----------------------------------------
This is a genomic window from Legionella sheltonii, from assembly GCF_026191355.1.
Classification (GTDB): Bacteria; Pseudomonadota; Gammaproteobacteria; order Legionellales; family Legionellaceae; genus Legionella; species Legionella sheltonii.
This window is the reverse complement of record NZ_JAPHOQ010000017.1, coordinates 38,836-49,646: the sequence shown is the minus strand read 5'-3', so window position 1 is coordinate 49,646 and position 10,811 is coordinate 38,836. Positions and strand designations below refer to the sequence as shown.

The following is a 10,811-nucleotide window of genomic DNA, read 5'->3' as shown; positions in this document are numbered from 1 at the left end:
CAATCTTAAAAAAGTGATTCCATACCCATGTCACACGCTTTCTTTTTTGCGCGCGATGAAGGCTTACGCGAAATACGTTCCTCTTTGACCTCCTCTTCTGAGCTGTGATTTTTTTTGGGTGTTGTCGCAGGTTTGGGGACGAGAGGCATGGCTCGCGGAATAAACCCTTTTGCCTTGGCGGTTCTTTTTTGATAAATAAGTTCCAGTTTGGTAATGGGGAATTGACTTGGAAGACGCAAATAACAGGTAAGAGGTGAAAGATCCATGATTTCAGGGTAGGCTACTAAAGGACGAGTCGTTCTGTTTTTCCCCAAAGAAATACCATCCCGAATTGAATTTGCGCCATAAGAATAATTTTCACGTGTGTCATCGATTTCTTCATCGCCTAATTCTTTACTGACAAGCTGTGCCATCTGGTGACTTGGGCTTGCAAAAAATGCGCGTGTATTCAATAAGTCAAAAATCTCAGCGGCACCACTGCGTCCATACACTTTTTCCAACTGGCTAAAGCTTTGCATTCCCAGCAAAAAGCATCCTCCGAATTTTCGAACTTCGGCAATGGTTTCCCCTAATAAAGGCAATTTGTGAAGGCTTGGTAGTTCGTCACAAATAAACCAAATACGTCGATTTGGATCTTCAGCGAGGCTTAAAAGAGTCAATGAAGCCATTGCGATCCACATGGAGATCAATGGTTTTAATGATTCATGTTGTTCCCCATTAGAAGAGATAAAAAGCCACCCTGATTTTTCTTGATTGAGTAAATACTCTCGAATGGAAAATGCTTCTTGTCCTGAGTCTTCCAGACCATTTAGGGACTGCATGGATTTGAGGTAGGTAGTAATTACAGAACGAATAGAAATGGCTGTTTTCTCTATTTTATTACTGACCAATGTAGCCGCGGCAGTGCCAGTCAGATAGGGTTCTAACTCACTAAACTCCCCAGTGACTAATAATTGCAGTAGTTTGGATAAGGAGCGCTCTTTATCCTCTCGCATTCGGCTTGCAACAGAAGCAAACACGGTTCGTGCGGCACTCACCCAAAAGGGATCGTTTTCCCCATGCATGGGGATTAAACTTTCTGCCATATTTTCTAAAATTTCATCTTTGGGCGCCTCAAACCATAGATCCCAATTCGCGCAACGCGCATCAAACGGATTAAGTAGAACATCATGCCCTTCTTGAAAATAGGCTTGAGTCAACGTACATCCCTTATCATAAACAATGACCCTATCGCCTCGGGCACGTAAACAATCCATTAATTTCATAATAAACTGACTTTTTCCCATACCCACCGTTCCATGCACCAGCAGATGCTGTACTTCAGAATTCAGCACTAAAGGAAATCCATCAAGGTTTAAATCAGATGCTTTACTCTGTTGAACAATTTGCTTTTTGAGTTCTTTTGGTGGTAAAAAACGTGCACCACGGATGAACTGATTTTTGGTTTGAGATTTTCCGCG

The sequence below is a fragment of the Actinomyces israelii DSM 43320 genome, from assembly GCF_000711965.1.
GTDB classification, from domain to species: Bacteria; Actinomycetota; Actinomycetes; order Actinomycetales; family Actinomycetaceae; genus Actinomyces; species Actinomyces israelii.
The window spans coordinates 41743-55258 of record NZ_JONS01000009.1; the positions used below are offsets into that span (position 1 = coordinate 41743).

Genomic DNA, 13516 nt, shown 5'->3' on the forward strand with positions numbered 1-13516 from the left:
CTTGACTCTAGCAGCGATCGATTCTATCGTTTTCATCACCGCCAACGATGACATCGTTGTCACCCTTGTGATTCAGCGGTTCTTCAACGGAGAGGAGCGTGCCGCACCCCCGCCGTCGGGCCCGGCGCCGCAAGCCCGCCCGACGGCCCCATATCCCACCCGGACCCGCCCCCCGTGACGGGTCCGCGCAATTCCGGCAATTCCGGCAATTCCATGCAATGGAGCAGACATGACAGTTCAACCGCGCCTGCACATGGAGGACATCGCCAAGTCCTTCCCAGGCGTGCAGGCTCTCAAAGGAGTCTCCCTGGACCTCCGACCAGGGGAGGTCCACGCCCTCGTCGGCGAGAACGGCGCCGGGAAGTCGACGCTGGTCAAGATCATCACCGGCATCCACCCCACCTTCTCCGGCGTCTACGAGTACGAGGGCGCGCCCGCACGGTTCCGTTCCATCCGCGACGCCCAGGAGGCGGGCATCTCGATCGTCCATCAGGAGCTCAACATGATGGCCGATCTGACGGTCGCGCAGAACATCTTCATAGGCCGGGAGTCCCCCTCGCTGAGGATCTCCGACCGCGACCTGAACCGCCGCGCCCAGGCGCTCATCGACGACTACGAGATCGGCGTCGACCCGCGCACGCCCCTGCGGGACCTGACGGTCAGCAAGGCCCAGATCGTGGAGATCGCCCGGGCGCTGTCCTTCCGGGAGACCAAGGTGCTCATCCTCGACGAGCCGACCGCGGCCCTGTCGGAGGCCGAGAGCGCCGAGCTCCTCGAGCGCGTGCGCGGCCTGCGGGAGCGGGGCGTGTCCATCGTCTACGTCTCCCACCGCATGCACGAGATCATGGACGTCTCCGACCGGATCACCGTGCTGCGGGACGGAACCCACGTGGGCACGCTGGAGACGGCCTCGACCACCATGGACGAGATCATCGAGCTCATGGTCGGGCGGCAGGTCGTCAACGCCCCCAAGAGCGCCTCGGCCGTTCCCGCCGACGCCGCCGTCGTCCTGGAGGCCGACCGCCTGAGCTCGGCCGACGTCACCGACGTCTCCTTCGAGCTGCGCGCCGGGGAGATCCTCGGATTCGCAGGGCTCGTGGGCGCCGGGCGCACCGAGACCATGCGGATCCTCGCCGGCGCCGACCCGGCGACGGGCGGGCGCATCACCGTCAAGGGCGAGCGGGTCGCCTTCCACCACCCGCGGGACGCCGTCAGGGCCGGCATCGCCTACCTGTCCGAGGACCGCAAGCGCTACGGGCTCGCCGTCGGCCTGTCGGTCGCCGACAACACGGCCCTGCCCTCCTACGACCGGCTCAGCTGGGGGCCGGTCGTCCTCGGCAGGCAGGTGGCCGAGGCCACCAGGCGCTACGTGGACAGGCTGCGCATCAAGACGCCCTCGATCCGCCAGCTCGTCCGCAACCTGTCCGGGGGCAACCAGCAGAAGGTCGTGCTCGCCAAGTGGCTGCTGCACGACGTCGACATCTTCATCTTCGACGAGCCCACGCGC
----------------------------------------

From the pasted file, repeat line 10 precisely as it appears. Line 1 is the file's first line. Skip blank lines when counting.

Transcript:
CTTGACTCTAGCAGCGATCGATTCTATCGTTTTCATCACCGCCAACGATGACATCGTTGTCACCCTTGTGATTCAGCGGTTCTTCAACGGAGAGGAGCGTGCCGCACCCCCGCCGTCGGGCCCGGCGCCGCAAGCCCGCCCGACGGCCCCATATCCCACCCGGACCCGCCCCCCGTGACGGGTCCGCGCAATTCCGGCAATTCCGGCAATTCCATGCAATGGAGCAGACATGACAGTTCAACCGCGCCTGCACATGGAGGACATCGCCAAGTCCTTCCCAGGCGTGCAGGCTCTCAAAGGAGTCTCCCTGGACCTCCGACCAGGGGAGGTCCACGCCCTCGTCGGCGAGAACGGCGCCGGGAAGTCGACGCTGGTCAAGATCATCACCGGCATCCACCCCACCTTCTCCGGCGTCTACGAGTACGAGGGCGCGCCCGCACGGTTCCGTTCCATCCGCGACGCCCAGGAGGCGGGCATCTCGATCGTCCATCAGGAGCTCAACATGATGGCCGATCTGACGGTCGCGCAGAACATCTTCATAGGCCGGGAGTCCCCCTCGCTGAGGATCTCCGACCGCGACCTGAACCGCCGCGCCCAGGCGCTCATCGACGACTACGAGATCGGCGTCGACCCGCGCACGCCCCTGCGGGACCTGACGGTCAGCAAGGCCCAGATCGTGGAGATCGCCCGGGCGCTGTCCTTCCGGGAGACCAAGGTGCTCATCCTCGACGAGCCGACCGCGGCCCTGTCGGAGGCCGAGAGCGCCGAGCTCCTCGAGCGCGTGCGCGGCCTGCGGGAGCGGGGCGTGTCCATCGTCTACGTCTCCCACCGCATGCACGAGATCATGGACGTCTCCGACCGGATCACCGTGCTGCGGGACGGAACCCACGTGGGCACGCTGGAGACGGCCTCGACCACCATGGACGAGATCATCGAGCTCATGGTCGGGCGGCAGGTCGTCAACGCCCCCAAGAGCGCCTCGGCCGTTCCCGCCGACGCCGCCGTCGTCCTGGAGGCCGACCGCCTGAGCTCGGCCGACGTCACCGACGTCTCCTTCGAGCTGCGCGCCGGGGAGATCCTCGGATTCGCAGGGCTCGTGGGCGCCGGGCGCACCGAGACCATGCGGATCCTCGCCGGCGCCGACCCGGCGACGGGCGGGCGCATCACCGTCAAGGGCGAGCGGGTCGCCTTCCACCACCCGCGGGACGCCGTCAGGGCCGGCATCGCCTACCTGTCCGAGGACCGCAAGCGCTACGGGCTCGCCGTCGGCCTGTCGGTCGCCGACAACACGGCCCTGCCCTCCTACGACCGGCTCAGCTGGGGGCCGGTCGTCCTCGGCAGGCAGGTGGCCGAGGCCACCAGGCGCTACGTGGACAGGCTGCGCATCAAGACGCCCTCGATCCGCCAGCTCGTCCGCAACCTGTCCGGGGGCAACCAGCAGAAGGTCGTGCTCGCCAAGTGGCTGCTGCACGACGTCGACATCTTCATCTTCGACGAGCCCACGCGC